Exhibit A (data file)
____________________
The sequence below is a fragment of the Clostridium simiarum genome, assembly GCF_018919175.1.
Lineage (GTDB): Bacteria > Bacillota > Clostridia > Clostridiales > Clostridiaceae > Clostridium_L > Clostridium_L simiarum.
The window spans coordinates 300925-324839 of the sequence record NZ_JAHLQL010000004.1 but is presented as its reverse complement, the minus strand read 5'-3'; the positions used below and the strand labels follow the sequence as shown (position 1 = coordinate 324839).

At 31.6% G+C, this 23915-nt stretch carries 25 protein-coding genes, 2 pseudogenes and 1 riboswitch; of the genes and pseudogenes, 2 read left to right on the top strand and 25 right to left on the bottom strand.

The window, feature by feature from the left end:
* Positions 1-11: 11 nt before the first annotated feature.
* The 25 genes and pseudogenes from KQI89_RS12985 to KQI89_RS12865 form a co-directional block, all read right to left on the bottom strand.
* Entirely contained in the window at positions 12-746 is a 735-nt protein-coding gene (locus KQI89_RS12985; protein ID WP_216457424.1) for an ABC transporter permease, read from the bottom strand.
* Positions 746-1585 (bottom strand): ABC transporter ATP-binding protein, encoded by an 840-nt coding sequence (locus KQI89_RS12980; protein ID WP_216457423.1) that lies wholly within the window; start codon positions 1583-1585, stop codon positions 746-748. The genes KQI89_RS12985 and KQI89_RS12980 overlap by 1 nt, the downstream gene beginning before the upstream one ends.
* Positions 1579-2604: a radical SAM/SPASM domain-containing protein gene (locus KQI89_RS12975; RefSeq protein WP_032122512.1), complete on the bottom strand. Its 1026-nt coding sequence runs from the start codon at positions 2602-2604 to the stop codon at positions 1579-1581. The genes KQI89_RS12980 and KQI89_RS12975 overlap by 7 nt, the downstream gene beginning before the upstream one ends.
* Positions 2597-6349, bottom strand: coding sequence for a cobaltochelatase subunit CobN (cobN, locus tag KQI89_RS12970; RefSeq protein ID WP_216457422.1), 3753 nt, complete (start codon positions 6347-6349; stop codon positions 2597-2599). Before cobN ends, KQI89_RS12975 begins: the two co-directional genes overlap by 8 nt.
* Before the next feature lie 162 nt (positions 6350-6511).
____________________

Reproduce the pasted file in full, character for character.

The sequence below is a fragment of the Clostridium simiarum genome, assembly GCF_018919175.1.
Lineage (GTDB): Bacteria > Bacillota > Clostridia > Clostridiales > Clostridiaceae > Clostridium_L > Clostridium_L simiarum.
The window spans coordinates 300925-324839 of the sequence record NZ_JAHLQL010000004.1 but is presented as its reverse complement, the minus strand read 5'-3'; the positions used below and the strand labels follow the sequence as shown (position 1 = coordinate 324839).

At 31.6% G+C, this 23915-nt stretch carries 25 protein-coding genes, 2 pseudogenes and 1 riboswitch; of the genes and pseudogenes, 2 read left to right on the top strand and 25 right to left on the bottom strand.

The window, feature by feature from the left end:
* Positions 1-11: 11 nt before the first annotated feature.
* The 25 genes and pseudogenes from KQI89_RS12985 to KQI89_RS12865 form a co-directional block, all read right to left on the bottom strand.
* Entirely contained in the window at positions 12-746 is a 735-nt protein-coding gene (locus KQI89_RS12985; protein ID WP_216457424.1) for an ABC transporter permease, read from the bottom strand.
* Positions 746-1585 (bottom strand): ABC transporter ATP-binding protein, encoded by an 840-nt coding sequence (locus KQI89_RS12980; protein ID WP_216457423.1) that lies wholly within the window; start codon positions 1583-1585, stop codon positions 746-748. The genes KQI89_RS12985 and KQI89_RS12980 overlap by 1 nt, the downstream gene beginning before the upstream one ends.
* Positions 1579-2604: a radical SAM/SPASM domain-containing protein gene (locus KQI89_RS12975; RefSeq protein WP_032122512.1), complete on the bottom strand. Its 1026-nt coding sequence runs from the start codon at positions 2602-2604 to the stop codon at positions 1579-1581. The genes KQI89_RS12980 and KQI89_RS12975 overlap by 7 nt, the downstream gene beginning before the upstream one ends.
* Positions 2597-6349, bottom strand: coding sequence for a cobaltochelatase subunit CobN (cobN, locus tag KQI89_RS12970; RefSeq protein ID WP_216457422.1), 3753 nt, complete (start codon positions 6347-6349; stop codon positions 2597-2599). Before cobN ends, KQI89_RS12975 begins: the two co-directional genes overlap by 8 nt.
* Before the next feature lie 162 nt (positions 6350-6511).